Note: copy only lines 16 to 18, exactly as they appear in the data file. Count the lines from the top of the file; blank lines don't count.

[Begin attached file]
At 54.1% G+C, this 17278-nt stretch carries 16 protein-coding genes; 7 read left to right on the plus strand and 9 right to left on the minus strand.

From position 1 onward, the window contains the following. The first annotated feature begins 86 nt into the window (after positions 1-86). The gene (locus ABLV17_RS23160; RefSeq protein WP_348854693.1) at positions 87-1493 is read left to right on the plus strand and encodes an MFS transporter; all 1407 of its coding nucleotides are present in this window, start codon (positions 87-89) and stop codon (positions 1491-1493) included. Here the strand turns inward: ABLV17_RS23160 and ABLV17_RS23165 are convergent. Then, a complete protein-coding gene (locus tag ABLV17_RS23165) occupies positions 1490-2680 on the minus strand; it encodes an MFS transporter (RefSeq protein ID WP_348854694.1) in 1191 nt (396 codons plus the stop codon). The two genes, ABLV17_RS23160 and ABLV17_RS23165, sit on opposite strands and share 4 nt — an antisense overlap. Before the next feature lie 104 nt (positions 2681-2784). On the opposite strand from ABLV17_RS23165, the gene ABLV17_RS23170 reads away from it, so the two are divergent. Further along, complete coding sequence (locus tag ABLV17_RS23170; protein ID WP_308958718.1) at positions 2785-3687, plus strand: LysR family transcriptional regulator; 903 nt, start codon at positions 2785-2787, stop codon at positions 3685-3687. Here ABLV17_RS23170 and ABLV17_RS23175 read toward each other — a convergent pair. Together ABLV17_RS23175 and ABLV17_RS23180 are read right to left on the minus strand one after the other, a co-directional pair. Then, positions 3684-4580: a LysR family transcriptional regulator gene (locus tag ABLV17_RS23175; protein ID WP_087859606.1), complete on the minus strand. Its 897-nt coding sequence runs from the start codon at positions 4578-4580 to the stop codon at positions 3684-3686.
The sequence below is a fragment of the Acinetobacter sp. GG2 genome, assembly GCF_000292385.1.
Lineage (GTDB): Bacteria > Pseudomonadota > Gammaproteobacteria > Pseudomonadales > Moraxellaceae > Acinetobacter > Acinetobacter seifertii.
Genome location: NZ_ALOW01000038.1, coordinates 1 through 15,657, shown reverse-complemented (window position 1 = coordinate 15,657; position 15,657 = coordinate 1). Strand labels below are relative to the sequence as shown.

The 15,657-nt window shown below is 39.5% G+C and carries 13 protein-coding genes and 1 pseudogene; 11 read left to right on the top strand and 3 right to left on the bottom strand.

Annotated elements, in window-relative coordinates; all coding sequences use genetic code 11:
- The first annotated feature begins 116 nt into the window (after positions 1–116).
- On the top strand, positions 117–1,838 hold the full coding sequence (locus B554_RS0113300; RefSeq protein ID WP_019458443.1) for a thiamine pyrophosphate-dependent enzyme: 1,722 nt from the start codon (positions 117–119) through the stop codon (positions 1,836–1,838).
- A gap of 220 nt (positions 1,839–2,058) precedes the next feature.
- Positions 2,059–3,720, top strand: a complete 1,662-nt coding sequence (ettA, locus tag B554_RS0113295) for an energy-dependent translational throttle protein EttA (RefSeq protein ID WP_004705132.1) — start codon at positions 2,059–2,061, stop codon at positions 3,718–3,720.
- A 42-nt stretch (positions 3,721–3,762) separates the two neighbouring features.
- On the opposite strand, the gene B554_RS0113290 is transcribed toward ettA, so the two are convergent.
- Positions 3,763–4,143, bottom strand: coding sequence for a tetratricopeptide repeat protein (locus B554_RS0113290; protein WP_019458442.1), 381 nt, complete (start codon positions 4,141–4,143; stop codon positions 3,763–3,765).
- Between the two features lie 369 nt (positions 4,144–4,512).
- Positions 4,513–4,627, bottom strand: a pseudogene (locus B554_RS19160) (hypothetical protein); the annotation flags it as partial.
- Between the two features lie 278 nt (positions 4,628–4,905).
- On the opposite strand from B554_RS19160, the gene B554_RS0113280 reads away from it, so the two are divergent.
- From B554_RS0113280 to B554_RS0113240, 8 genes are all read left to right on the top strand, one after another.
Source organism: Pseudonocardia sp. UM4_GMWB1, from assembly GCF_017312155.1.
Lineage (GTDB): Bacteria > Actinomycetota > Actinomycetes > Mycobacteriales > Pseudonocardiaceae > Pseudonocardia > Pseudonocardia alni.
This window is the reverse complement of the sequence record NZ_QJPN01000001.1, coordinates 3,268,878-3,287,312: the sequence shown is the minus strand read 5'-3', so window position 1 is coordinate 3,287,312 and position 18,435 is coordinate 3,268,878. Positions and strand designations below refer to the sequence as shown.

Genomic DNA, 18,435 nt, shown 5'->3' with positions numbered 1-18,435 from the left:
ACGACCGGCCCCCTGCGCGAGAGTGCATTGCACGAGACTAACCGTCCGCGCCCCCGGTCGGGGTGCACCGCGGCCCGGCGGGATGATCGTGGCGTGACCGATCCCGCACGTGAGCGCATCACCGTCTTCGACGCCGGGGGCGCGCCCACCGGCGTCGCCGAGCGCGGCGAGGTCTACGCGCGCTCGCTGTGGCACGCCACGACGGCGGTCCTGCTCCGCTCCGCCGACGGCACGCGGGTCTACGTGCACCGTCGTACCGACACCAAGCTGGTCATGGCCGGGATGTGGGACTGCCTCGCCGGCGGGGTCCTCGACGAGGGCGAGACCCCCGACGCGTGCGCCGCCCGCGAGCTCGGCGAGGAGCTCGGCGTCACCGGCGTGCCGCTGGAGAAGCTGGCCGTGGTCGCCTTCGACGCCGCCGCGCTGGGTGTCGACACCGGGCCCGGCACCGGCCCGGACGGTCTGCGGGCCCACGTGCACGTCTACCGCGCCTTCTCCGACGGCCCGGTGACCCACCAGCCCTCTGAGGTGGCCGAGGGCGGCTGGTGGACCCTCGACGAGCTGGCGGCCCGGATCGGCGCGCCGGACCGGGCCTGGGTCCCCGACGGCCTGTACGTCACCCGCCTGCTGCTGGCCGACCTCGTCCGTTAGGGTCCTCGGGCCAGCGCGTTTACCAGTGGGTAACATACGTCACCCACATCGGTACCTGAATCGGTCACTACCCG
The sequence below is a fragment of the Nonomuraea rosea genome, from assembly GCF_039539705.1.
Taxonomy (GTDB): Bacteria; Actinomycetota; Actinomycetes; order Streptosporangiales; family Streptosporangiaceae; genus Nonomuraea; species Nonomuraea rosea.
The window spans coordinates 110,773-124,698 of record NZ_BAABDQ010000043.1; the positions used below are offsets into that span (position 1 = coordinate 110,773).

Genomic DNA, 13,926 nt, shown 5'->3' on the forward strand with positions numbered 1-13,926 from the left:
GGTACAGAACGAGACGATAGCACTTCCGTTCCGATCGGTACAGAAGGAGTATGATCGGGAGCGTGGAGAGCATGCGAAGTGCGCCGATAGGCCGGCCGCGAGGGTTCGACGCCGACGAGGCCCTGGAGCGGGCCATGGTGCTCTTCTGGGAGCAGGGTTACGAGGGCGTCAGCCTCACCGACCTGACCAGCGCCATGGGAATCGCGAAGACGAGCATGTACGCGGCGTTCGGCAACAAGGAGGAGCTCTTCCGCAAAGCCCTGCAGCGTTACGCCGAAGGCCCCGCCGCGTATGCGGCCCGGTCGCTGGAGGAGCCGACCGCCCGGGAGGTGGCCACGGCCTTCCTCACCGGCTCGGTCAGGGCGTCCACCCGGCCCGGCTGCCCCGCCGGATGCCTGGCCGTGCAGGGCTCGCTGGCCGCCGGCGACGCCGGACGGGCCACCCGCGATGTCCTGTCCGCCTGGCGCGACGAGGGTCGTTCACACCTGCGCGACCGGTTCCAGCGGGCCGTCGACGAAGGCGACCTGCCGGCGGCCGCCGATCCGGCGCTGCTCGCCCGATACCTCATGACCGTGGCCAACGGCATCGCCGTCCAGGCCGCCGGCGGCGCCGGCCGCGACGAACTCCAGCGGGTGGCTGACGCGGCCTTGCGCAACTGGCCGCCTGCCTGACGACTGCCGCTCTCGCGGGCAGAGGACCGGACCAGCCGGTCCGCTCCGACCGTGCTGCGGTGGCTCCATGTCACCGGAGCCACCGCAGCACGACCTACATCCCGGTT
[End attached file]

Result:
- Positions 4,513–4,627, bottom strand: a pseudogene (locus B554_RS19160) (hypothetical protein); the annotation flags it as partial.
- Between the two features lie 278 nt (positions 4,628–4,905).
- On the opposite strand from B554_RS19160, the gene B554_RS0113280 reads away from it, so the two are divergent.